In Rajesh Gupta v. State of U. P, 2005 Supreme Court (See here), the Court had held that reservation of 50% of posts in favor of female candidates is not arbitrary.
Women-centric laws are enacted to benefit women who are perceived to be oppressed members of society. However, these laws must be viewed from a different and broader perspective as well.
India is frequently chastised for its unkempt treatment of women, but have we ever even considered the possibility of a woman harassing or assaulting a man? Whether through reservations or constitutional provisions, the law is skewed in favor of women. The laws that apply to women’s abuse do not apply to men’s abuse, demonstrating disparities in the legal system. There is no doubt that women outnumber men in terms of being victims, but there are many false accusations leveled against innocent men too. In recent years, it has been noted that there has been a significant rise in the filing of false cases by women against men accusing them of crimes that they have never committed, such as false domestic violence claims, sexual harassment allegations, and even false rape cases. There have been reports of women trying to blackmail and threaten men solely with the intent of extorting money. Another reason for demanding money is maintenance after a divorce. Oftentimes, women do not reveal that they are working professionals when claiming maintenance after a divorce. The majority of such complaints are lodged on the spur of the moment over trivial issues. Women filing such criminal complaints do not think about the implications and consequences of filing such complaints against men.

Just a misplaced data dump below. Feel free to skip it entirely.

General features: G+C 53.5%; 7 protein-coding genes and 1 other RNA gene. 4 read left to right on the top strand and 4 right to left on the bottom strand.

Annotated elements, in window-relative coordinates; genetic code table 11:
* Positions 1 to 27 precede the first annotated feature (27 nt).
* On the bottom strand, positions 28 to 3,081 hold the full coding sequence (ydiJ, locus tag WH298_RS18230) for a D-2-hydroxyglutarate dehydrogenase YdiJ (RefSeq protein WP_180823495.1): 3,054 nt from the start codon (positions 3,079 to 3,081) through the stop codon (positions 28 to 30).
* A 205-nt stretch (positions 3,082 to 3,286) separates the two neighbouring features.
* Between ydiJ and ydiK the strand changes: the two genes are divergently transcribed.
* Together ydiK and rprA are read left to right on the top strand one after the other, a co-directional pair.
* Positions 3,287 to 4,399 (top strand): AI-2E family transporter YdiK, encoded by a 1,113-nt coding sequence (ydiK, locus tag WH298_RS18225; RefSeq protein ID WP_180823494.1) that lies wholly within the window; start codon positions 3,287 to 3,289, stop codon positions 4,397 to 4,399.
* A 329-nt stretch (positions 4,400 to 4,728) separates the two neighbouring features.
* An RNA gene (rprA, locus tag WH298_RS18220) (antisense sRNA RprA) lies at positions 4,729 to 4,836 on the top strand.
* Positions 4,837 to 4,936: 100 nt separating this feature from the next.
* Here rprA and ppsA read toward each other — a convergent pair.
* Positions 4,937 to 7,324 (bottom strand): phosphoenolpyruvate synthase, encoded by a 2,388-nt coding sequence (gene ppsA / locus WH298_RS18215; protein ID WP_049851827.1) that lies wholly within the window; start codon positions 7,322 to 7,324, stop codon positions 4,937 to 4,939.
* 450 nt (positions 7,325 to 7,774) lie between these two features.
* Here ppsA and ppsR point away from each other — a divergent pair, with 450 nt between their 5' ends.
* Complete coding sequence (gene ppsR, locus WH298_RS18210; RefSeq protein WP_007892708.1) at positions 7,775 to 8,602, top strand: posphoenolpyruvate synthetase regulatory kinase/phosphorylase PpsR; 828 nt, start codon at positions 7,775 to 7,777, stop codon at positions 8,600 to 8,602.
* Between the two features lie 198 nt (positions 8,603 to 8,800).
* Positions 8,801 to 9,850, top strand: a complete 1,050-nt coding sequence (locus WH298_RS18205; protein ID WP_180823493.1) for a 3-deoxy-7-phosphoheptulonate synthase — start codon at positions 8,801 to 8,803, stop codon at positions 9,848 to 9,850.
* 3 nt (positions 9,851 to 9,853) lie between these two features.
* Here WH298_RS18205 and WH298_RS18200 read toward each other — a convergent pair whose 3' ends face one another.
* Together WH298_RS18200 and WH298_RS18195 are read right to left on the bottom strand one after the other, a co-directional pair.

In Chander Bhan v. State, 2008, High Court of Delhi (See here), the Delhi High Court had ascertained that “there is no iota of doubt that most of the complaints are filed in the heat of the moment over trifling fights and ego clashes. It is also a matter of common knowledge that in their tussle and ongoing hostility, the hapless children are the worst victims.”
The growing instances of false allegations against men in India